Aquatic ecosystems are an essential source for life and, in many regions, are exploited to a degree which deteriorates their ecological status. Today, more than 50 % of the European lakes suffer from an ecological status which is unsatisfactory. Many of these lakes require abatement actions to improve their status, and mathematical models have a great potential to predict and evaluate different abatement actions and their outcome. Several statistical methods and models exist which can be used for these purposes; however, many of the models are not constructed using a sufficient amount or quality of data, are too complex to be used by most managers, or are too site specific. Therefore, the main aim of this thesis was to present different statistical methods and models which are easy to use by managers, are general, and provide insights for the development of similar methods and models.

To reach the main aim of the thesis several different statistical and modelling procedures were investigated and applied, such as genetic programming (GP), multiple regression, Markov Chains, and finally, well-used criteria for the r2 and p-value for the development of a method to determine temporal-trends. The statistical methods and models were mainly based on the variables chlorophyll-a (chl-a) and total phosphorus (TP) concentrations, but some methods and models can be directly transferred to other variables.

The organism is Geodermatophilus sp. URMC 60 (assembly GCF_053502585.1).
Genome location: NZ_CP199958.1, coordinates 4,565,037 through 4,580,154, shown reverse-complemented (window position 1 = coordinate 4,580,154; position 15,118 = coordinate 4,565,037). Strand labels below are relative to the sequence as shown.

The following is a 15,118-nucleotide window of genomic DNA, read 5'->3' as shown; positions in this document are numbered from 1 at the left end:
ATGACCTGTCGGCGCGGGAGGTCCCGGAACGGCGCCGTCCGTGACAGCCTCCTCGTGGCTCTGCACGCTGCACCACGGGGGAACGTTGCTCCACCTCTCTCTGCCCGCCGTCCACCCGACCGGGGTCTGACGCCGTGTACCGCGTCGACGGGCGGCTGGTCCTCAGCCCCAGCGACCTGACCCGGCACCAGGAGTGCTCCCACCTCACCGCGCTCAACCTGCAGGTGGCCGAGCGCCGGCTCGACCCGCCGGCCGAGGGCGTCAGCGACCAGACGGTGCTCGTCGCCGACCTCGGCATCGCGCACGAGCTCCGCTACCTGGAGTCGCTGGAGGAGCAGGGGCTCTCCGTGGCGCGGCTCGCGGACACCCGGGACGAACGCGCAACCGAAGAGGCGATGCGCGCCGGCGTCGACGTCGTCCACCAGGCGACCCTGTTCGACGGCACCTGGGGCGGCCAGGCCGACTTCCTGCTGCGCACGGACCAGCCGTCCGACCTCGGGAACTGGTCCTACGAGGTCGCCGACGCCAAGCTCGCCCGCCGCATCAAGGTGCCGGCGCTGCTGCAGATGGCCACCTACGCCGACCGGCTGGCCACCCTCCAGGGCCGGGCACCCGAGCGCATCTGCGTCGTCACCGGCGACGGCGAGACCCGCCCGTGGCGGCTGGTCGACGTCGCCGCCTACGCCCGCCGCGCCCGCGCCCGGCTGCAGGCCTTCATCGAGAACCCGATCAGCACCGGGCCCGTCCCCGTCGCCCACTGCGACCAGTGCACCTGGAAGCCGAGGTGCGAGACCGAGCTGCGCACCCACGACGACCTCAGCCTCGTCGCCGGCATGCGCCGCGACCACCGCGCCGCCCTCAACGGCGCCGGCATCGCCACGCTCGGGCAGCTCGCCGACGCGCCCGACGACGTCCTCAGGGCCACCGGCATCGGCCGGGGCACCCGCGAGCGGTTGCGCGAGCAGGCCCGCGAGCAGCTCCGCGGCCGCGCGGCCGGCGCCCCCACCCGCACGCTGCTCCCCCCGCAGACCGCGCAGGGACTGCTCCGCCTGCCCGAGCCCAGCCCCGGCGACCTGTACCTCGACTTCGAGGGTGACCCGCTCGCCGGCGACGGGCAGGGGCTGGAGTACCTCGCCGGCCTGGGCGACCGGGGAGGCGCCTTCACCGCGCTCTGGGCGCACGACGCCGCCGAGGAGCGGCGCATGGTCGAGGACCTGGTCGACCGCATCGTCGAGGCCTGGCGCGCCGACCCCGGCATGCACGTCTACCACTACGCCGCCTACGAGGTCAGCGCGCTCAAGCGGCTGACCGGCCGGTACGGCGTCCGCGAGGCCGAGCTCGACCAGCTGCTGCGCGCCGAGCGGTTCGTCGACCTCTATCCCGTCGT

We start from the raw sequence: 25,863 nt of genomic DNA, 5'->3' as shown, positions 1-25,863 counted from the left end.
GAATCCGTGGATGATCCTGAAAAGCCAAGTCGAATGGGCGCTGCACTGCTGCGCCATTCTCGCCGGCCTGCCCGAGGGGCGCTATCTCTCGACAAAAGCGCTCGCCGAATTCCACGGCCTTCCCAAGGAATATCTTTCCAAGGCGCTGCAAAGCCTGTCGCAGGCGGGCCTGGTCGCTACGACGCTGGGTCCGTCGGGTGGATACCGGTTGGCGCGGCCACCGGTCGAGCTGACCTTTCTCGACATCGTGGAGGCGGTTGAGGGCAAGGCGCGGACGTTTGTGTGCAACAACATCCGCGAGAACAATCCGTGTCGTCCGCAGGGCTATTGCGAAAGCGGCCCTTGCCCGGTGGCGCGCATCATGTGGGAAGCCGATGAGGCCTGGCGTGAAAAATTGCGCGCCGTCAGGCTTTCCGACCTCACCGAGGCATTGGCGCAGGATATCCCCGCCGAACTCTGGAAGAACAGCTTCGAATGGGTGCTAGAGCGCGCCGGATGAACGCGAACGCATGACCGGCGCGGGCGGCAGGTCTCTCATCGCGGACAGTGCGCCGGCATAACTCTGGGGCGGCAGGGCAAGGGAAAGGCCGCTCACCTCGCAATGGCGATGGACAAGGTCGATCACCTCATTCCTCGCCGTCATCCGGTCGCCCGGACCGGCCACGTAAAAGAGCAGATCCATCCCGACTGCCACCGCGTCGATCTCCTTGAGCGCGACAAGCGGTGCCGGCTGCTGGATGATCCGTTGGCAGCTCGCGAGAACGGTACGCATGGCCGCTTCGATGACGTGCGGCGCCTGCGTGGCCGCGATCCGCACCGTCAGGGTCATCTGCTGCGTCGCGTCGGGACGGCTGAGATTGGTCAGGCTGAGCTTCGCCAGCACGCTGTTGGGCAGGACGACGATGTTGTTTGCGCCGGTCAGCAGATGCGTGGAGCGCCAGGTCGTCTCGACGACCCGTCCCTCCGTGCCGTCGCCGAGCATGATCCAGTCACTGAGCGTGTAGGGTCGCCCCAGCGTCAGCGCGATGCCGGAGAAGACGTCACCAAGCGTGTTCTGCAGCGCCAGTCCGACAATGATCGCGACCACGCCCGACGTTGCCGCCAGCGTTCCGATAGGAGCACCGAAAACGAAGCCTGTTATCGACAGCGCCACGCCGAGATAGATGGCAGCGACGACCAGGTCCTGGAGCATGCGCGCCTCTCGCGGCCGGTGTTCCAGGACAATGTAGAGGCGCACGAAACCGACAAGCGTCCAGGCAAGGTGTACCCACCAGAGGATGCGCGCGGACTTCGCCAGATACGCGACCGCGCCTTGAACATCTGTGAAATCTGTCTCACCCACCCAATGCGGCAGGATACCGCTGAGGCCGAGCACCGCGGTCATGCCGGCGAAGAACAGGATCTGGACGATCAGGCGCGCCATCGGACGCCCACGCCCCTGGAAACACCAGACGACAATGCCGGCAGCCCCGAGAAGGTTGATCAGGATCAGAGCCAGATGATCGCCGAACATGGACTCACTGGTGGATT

The main findings in this thesis were that multiple regressions overcome the performance of GP to predict summer chl-a concentrations and that multiple regressions can be used to generally describe the chl-a seasonality with TP summer concentrations and the latitude as independent variables. Also, it is possible to calculate probabilities, using Markov Chains, of exceeding certain chl-a concentrations in future months. Results showed that deep water concentrations were in general closely related to the surface water concentrations along with morphometric parameters; these independent variables can therefore be used in mass-balance models to estimate the mass in deep waters. A new statistical method was derived and applied to confirm whether variables have changed over time or not for cases where other traditional methods have failed. Finally, it is concluded that the statistical methods and models developed in this thesis will increase the understanding for predictions within and across aquatic systems.

Place, publisher, year, edition, pages
Uppsala: Acta Universitatis Upsaliensis, 2015. 59 p.
Digital Comprehensive Summaries of Uppsala Dissertations from the Faculty of Science and Technology, ISSN 1651-6214 ; 1300
Lake, Water quality, Chlorophyll-a, Total phosphorus, Seasonality, Morphometry, Regression model, Probability, Markov chain, Genetic programming, Temporal-trend
National Category
Earth and Related Environmental Sciences Environmental Sciences Oceanography, Hydrology, Water Resources Probability Theory and Statistics
Research subject
Earth Science with specialization in Environmental Analysis
urn:nbn:se:uu:diva-263283 (URN)978-91-554-9362-2 (ISBN)
Public defence
2015-11-27, Hambergsalen, Villavägen 16, Uppsala, 10:00 (English)
Available from: 2015-11-05 Created: 2015-09-30 Last updated: 2015-11-10